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Trapped in its own past: the EU budget in economic governance

By Iain Begg, European Institute, LSE

15.06.2005 · EU-Reform-Spotlight 04/2005

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Trapped in its own past: the EU budget in economic governance

By Iain Begg, European Institute, London School of Economics and Political Science

EU-Reform-Spotlight 04/2005 (Pdf download, 1,1 MB)

Key points

  • If the negotiations on the next Financial Framework fail in spite of the neutral Luxembourg Presidency acting as an honest broker, the Union would be faced with an institutional crisis that would add to the problems in ratifying the Constitutional Treaty.
  • The incompatibilities between the different Member States' positions make an only marginal shift from the status quo the most likely outcome.
  • Given the pressures from a group of six net contributors who want to scale back the EU budget, the most probable scenario is that the overall budget will be lower than the Commission had proposed and that some of the increases for specific policies will be whittled down. The next Financial Framework for the EU would not differ much from the last one agreed in Berlin in 1999.
  • As long as the Member States regard the Union as a club to which they pay subscriptions, they will expect a juste retour in the form of Community spending. Community policies then risk becoming vehicles for ensuring that club goods and services are distributed equitably, rather than being justified because it makes sense from an economic efficiency standpoint to assign these functions to the Community level.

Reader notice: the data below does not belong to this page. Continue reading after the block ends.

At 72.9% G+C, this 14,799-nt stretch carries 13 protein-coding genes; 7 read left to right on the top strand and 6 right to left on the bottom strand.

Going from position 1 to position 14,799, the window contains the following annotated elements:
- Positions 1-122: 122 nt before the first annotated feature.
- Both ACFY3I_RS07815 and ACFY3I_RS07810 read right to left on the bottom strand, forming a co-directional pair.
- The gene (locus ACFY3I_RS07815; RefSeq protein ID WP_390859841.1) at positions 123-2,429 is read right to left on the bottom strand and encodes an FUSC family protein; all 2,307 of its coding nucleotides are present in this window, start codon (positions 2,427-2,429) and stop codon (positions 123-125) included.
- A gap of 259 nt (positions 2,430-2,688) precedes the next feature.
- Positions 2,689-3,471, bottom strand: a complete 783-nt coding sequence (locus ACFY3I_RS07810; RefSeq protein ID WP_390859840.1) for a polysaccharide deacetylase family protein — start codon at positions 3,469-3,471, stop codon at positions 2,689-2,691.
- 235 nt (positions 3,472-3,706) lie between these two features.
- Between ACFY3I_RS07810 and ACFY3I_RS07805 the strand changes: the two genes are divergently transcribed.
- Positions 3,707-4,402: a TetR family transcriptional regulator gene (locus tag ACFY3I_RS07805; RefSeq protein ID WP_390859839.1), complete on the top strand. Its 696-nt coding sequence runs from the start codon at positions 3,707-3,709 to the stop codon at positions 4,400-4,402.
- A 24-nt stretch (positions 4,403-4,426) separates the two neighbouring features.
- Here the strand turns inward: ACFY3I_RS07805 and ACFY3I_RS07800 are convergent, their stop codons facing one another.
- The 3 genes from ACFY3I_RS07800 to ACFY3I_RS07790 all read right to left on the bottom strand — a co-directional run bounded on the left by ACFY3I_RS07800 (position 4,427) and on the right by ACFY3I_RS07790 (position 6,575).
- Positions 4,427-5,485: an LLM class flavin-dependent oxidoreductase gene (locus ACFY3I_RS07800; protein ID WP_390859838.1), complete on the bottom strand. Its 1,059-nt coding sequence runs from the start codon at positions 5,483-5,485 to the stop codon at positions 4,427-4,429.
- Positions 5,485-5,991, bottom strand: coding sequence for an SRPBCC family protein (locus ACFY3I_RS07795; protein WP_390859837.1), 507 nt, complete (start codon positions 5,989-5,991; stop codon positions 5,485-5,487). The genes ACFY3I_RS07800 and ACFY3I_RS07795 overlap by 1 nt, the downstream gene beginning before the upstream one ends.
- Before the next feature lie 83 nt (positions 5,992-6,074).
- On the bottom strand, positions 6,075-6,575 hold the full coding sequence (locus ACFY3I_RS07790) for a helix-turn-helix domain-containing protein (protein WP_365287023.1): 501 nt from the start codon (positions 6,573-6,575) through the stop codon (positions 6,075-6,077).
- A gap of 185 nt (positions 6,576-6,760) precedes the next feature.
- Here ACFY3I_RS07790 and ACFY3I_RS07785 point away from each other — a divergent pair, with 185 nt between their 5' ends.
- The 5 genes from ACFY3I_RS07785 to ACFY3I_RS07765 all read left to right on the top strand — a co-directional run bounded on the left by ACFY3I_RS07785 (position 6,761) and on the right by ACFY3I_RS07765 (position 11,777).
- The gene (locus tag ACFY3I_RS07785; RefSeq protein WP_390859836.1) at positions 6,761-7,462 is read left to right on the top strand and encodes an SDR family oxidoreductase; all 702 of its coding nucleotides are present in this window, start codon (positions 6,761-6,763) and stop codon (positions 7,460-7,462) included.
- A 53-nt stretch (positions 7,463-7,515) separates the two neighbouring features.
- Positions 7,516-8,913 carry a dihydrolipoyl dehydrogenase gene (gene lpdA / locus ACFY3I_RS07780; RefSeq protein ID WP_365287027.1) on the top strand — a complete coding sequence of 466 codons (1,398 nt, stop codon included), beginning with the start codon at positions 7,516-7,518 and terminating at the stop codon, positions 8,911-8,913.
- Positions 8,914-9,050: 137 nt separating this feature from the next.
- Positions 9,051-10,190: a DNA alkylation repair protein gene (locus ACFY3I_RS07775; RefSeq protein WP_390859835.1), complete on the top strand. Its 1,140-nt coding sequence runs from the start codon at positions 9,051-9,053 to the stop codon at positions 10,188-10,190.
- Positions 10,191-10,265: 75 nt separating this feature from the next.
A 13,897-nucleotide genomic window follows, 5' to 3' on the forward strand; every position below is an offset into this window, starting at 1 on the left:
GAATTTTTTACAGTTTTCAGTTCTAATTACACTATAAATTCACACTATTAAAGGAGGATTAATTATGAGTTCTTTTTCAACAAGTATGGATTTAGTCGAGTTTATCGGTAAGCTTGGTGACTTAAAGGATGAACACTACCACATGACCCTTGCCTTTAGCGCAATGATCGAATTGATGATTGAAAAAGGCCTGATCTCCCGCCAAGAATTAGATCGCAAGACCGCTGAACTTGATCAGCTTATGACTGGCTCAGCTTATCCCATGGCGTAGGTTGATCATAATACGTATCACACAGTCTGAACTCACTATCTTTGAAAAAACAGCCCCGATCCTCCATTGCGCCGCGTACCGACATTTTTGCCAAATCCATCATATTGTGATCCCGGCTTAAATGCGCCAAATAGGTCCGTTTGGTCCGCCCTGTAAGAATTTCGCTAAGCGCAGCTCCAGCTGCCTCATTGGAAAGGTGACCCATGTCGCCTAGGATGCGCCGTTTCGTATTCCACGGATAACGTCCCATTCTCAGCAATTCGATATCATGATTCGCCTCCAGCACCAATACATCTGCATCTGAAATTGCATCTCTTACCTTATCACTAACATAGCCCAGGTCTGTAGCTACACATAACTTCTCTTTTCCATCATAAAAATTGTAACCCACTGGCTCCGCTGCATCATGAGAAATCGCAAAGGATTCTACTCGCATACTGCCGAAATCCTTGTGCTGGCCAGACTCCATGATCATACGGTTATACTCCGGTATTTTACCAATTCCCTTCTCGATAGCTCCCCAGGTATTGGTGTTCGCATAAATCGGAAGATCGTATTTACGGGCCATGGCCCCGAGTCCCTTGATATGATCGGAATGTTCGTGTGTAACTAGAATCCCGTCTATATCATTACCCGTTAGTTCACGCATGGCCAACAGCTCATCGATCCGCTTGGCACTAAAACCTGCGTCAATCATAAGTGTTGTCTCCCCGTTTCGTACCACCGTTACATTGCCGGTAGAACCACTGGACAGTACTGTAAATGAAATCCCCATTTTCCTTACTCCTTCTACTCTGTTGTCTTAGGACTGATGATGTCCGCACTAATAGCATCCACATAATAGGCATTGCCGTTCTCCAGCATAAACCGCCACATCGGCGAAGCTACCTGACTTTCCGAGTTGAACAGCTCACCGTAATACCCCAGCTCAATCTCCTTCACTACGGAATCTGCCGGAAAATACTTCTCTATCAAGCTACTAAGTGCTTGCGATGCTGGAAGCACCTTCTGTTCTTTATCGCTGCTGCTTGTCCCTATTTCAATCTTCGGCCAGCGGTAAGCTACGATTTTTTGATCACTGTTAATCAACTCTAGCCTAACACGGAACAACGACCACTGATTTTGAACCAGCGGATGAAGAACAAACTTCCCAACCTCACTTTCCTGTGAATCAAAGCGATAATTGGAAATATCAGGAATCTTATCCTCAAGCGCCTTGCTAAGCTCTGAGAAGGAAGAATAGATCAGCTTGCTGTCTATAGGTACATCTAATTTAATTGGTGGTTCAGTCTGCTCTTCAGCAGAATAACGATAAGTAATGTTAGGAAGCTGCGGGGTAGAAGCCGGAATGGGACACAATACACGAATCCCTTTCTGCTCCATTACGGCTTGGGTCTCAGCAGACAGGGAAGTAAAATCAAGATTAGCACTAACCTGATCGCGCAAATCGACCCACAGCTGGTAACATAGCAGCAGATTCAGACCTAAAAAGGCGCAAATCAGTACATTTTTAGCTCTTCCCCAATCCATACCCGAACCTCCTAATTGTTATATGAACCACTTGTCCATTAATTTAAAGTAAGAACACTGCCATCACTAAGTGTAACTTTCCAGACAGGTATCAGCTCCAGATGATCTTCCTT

• The historical determination of the EU budget with its focus on a narrow range of supply – side policies, precludes any real role in the Union's economic governance. On the contrary, the same issues will surface in six years time when the next circle starts.
  • What is now needed is a full reappraisal of the purposes of an EU level budget and the setting in motion of procedures to bring about an extensive change in what ought to be a key instrument of EU economic policy-making.
  • To break the cycle two ways forward are suggested: to build-in a mid-term review to the Financial Perspective, rather than locking-out change for seven years, and to establish a wide-ranging review of the EU budget beyond 2013 by the appointment of a groupe de reflexion with an unrestricted mandate to look into all aspects of the budget.

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